'Twinsters' film premiere brings orphaned siblings tale to birthplace
A documentary tracing the remarkable story of orphaned twin sisters, separated at birth, who only discover each other due to a chance encounter on social media, has screened its international premiere in the Korean city where the girls were born.
"We had to bring our crazy story here because this is where it all started," explained Samantha Futerman - one of the stars of "Twinsters", which she also co-directs.
The documentary has been a hit at the Busan International Film Festival, with packed Q & A sessions following its screenings over the weekend and has been lauded on social media.
"I think what we have done is shown people how great the adoption experience can be," said 27-year-old Futerman.
"Previously most of the time when it comes to a story about adoption it is sad or tragic whereas our story is so inspiring and hopeful."
The Los Angeles-based actress -- who appeared in the 2005 film "Memoirs of a Geisha" -- told how in 2013 she was contacted via Facebook by Anais Bordier, a French fashion student living in London.
Bordier has previously explained how a friend had happened upon a YouTube clip that featured Futerman and had been amazed by how similar the two young women looked. Bordier then watched the clip and was so surprised she investigated further.
She noticed from Futerman's Facebook profile that the pair had both been born in Korea on the same date. She then decided to contact her.
"When I got that message it was almost too crazy to not be true," Futerman told AFP on Monday.
The pair soon took DNA tests, which confirmed what Futerman said they both had known immediately -- that they were sisters.
Futerman had been adopted soon after birth by an American couple and raised in New Jersey, while Bordier had been adopted by a French couple and raised in Paris. Neither had any inkling they had any siblings, let alone an identical twin.
- 'Mind-boggling similarity' -
Futerman immediately began recording their experience on film and "Twinsters" captures every moment, from the sisters' first call on Skype, to when they first meet in London and stand for a moment blinking at their mirror image in disbelief.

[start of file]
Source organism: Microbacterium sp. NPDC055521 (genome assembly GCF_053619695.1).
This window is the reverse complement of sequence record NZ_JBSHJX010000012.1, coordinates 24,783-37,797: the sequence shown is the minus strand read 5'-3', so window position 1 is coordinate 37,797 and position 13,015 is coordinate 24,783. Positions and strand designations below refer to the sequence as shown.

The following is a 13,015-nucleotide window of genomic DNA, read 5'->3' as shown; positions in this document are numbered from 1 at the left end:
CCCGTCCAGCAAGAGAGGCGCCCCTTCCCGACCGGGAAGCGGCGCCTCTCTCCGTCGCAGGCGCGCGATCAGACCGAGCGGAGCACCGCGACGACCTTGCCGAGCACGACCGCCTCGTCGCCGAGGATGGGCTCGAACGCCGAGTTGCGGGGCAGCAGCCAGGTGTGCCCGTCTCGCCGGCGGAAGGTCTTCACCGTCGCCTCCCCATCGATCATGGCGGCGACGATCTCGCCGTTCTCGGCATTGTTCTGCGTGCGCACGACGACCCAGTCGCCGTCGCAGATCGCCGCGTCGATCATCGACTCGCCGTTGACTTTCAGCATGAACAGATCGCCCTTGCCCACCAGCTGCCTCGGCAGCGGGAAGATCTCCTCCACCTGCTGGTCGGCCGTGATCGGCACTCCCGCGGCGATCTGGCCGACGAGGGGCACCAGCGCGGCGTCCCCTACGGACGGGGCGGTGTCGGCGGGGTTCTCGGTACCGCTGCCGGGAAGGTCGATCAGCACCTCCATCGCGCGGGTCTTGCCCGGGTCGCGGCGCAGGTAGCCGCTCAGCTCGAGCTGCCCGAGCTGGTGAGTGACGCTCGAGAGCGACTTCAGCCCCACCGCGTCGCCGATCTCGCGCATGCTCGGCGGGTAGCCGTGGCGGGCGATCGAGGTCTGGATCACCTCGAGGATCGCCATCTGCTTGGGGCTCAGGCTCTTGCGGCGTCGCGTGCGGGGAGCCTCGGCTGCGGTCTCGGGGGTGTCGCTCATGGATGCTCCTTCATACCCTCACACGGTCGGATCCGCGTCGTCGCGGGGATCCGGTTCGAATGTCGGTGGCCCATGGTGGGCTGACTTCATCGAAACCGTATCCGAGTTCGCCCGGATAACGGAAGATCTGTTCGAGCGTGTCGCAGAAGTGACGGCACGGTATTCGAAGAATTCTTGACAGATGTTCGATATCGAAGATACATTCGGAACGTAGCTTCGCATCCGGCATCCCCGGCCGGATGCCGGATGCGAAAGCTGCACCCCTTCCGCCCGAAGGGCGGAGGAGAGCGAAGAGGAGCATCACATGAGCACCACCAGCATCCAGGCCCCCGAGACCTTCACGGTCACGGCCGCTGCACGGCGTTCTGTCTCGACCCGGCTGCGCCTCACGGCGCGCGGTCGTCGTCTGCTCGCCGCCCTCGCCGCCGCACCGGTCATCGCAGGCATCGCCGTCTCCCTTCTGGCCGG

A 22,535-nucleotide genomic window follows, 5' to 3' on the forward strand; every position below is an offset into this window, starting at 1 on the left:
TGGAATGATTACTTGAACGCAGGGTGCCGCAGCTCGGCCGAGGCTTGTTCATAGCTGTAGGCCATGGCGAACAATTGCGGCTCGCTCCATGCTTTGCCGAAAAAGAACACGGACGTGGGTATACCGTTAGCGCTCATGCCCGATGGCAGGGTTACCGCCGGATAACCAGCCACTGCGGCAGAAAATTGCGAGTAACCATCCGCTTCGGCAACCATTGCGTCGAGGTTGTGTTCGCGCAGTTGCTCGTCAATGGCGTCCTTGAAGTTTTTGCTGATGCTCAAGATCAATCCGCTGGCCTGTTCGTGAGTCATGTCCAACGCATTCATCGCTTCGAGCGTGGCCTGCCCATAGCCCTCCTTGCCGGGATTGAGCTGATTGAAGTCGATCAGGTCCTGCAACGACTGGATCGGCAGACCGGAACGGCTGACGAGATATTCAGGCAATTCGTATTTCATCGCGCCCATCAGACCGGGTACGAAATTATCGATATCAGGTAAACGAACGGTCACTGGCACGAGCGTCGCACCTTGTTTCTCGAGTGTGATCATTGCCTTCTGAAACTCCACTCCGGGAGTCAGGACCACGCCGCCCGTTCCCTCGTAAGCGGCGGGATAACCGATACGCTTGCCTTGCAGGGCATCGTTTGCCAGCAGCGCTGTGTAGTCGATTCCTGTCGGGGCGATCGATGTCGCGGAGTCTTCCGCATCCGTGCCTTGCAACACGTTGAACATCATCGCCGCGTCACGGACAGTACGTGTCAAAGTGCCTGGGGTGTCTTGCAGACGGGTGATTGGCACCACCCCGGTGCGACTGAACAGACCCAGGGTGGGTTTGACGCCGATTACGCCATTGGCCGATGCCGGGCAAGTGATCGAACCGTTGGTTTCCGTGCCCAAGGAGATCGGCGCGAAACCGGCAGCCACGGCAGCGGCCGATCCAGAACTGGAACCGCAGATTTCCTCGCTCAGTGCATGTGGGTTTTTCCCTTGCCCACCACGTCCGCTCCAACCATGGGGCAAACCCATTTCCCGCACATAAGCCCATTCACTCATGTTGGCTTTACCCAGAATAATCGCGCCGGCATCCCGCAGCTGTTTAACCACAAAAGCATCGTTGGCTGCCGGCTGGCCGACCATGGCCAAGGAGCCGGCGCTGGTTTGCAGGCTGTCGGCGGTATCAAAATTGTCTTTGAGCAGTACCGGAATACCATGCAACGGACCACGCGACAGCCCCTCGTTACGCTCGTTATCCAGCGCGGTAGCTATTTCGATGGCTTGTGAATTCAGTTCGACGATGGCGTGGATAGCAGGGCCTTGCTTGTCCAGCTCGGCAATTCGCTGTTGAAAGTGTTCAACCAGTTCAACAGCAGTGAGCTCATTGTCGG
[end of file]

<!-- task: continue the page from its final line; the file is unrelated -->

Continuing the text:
"Everything was out of this world," said Futerman. "At first it was just really awkward to finally be in the same physical space. When we met our hair was the same, our skin tone was the exact same colour, our nail polish was the same."
The documentary's heartwarming tale is expanded beyond the initial reveal as Futerman and co-director Ryan Miyamoto go on to explore wider issues the emotional reunion ignites.
One of those is the debate over whether personality is developed via "nature" or "nurture" and Futerman is now convinced.
"I was always 'nurture' person and this really changed my mind," said. "We are so similar it is mind boggling."
Together the pair set out to trace their roots back to Korea, and the cameras follow them through their encounters with their initial foster mothers and at a convention of Korean adoptees, and through an attempt to get in touch with their birth mother.
The pair's story received widespread coverage in Korea and worldwide when it broke in 2013. The project received more than $43,000 from hundreds of backers via funding platform Kickstarter.
The issue of adoption has long been a contentious one in the country, with estimates that around 200,000 have been sent overseas since the end of the Korean war in 1953.
In the end, South Korean officials interviewed for the "Twinsters" are unable to explain either why the twins were separated at birth, or why Bordier's documents claim she was born in Seoul when they were both in fact born in Busan.
Futerman said the filmmakers had been focused on bringing "Twinsters" to Korea since its world premiere at the South by Southwest festival in Texas in March, where it picked up a special jury award. It is expected to be shown in cinemas across Asia in early 2016.
"There is a signification community like us in Asia and we want our film to reach out to them," said Futerman. Bordier was unable to attend the event due to commitments in Paris.
The Busan festival continues until Saturday October 11.
This article was from AFP Relax News and was legally licensed through the NewsCred publisher network.